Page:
Friday, January 9, 2015

Boys Town

Early on in Norman Taurog's Boys Town, Father Flanagan (Spencer Tracy) is inspired to open a home for wayward boys. It's not an immediate success but fortunately donations start to pour in.

Enter Whitey Marsh (Mickey Rooney), a small-time hoodlum who acts like he's James Cagney. Father Flanagan has hope that he can reform Whitey. But Whitey proves that he's a tough nut to crack.

The contrast between Father Flanagan and Whitey is an interesting one to watch. Flanagan is patient while Whitey is short-tempered. Kind against volatile. Caring against careless. It's the sort of yin yang that was often seen in films from the era (and something that should come back into practice for today's films).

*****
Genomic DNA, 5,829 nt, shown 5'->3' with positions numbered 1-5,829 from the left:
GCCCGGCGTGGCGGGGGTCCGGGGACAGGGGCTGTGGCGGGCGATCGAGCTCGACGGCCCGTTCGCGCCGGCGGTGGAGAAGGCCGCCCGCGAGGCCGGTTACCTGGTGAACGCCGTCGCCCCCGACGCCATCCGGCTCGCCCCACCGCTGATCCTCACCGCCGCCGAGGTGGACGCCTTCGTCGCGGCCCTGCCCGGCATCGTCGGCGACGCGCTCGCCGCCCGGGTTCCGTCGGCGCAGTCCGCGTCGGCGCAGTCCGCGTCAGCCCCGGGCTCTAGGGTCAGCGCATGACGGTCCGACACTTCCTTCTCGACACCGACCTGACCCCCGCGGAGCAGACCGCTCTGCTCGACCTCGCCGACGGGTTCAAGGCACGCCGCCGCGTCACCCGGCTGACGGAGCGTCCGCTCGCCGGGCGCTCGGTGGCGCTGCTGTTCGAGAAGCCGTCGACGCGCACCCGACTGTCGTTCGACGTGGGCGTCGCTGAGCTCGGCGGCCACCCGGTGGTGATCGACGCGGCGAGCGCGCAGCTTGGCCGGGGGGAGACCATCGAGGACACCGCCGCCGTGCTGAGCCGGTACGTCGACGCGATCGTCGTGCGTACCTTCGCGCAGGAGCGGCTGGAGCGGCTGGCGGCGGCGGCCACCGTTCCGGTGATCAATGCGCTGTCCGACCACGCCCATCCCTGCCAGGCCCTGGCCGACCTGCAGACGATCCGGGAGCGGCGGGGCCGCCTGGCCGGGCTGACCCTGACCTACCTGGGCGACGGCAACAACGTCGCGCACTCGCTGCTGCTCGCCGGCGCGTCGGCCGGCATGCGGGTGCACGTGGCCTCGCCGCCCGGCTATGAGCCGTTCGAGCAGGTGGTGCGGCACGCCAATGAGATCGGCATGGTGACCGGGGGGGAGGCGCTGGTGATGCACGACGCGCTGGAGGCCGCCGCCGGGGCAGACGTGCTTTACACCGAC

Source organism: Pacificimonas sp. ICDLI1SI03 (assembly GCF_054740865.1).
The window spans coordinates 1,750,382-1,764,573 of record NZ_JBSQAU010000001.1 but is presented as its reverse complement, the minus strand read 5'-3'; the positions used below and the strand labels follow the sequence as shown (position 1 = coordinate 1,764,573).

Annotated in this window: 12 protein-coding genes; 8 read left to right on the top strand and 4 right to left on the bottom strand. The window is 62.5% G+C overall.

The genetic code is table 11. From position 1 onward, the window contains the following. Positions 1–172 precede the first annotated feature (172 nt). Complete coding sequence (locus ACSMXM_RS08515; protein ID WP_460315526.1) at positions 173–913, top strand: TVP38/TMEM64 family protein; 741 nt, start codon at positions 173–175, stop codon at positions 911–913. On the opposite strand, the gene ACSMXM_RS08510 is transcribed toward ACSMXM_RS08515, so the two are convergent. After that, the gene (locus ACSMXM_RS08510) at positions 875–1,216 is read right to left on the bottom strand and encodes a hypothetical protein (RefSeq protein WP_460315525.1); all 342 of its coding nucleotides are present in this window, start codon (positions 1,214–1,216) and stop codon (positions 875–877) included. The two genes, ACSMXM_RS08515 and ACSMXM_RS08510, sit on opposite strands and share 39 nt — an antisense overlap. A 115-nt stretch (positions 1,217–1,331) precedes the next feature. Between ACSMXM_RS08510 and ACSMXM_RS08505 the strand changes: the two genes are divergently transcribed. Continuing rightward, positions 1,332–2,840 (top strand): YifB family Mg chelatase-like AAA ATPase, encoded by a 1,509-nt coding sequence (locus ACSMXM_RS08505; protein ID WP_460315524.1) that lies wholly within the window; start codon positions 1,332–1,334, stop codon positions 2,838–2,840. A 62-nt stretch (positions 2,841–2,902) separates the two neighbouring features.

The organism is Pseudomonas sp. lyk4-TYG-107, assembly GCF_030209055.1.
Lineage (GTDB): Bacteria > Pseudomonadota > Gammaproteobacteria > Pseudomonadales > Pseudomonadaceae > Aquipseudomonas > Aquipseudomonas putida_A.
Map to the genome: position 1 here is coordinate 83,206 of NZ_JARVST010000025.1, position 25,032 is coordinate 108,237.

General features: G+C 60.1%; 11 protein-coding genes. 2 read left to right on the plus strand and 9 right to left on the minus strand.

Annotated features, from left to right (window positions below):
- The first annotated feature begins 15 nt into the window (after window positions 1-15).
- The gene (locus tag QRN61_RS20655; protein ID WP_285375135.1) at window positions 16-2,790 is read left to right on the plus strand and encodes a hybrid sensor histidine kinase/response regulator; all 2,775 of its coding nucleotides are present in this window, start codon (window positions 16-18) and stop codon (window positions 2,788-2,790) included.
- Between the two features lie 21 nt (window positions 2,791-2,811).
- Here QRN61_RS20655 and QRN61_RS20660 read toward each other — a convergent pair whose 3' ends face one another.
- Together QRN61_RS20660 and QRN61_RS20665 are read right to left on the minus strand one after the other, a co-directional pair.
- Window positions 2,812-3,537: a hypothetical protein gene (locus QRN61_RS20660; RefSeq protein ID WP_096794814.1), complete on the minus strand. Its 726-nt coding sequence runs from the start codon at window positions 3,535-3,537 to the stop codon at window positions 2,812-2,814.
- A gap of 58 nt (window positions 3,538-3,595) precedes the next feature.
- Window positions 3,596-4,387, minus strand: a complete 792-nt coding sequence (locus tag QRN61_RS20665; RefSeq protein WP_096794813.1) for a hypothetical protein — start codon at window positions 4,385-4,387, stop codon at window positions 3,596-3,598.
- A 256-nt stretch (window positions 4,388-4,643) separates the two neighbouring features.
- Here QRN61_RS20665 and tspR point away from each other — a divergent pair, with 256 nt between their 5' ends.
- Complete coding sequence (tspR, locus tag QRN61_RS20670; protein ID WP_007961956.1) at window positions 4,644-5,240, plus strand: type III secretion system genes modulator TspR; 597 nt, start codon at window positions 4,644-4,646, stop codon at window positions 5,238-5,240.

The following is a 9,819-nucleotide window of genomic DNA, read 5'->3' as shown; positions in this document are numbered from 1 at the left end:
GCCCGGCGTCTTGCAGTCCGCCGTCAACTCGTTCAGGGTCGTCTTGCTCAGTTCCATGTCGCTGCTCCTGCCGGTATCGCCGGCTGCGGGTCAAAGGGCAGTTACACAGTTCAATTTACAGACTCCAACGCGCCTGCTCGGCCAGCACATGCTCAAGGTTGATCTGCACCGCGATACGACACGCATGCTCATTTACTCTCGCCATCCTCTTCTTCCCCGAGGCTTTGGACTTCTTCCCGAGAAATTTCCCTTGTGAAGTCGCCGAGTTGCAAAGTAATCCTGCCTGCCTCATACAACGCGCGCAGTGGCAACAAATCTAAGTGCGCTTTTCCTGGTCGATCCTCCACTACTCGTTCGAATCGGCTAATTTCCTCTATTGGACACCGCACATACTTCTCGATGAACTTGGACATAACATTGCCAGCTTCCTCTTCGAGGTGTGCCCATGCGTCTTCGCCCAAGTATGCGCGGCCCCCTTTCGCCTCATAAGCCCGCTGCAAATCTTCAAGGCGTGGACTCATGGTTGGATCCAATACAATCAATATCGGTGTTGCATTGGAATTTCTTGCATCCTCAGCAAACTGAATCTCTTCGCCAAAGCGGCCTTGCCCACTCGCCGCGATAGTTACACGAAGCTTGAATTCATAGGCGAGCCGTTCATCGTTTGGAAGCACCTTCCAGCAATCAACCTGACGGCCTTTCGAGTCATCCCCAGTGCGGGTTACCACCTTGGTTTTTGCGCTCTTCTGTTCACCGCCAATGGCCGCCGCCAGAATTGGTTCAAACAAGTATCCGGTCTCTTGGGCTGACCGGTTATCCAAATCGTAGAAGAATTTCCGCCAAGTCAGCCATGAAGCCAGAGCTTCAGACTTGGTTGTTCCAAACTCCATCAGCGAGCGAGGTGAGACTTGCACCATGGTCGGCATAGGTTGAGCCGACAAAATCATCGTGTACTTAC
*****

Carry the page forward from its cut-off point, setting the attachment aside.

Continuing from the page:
And the performances from Tracy and Rooney make Boys Town what it is. Tracy (who won an Oscar for his work) provides the right amount of sentimentality for the role. Rooney, meanwhile, gives an ornery performance which gradually softens as the film wears on. They're not the best performances of all time but they make the film work.

Back in 1938 this might have been immensely popular but nowadays, Boys Town doesn't pack the same punch. If it weren't for the performances from Tracy and Rooney, there's a strong possibility it would have been buried amid the many titles of that year. That said, it's still worth a look.

My Rating: ****

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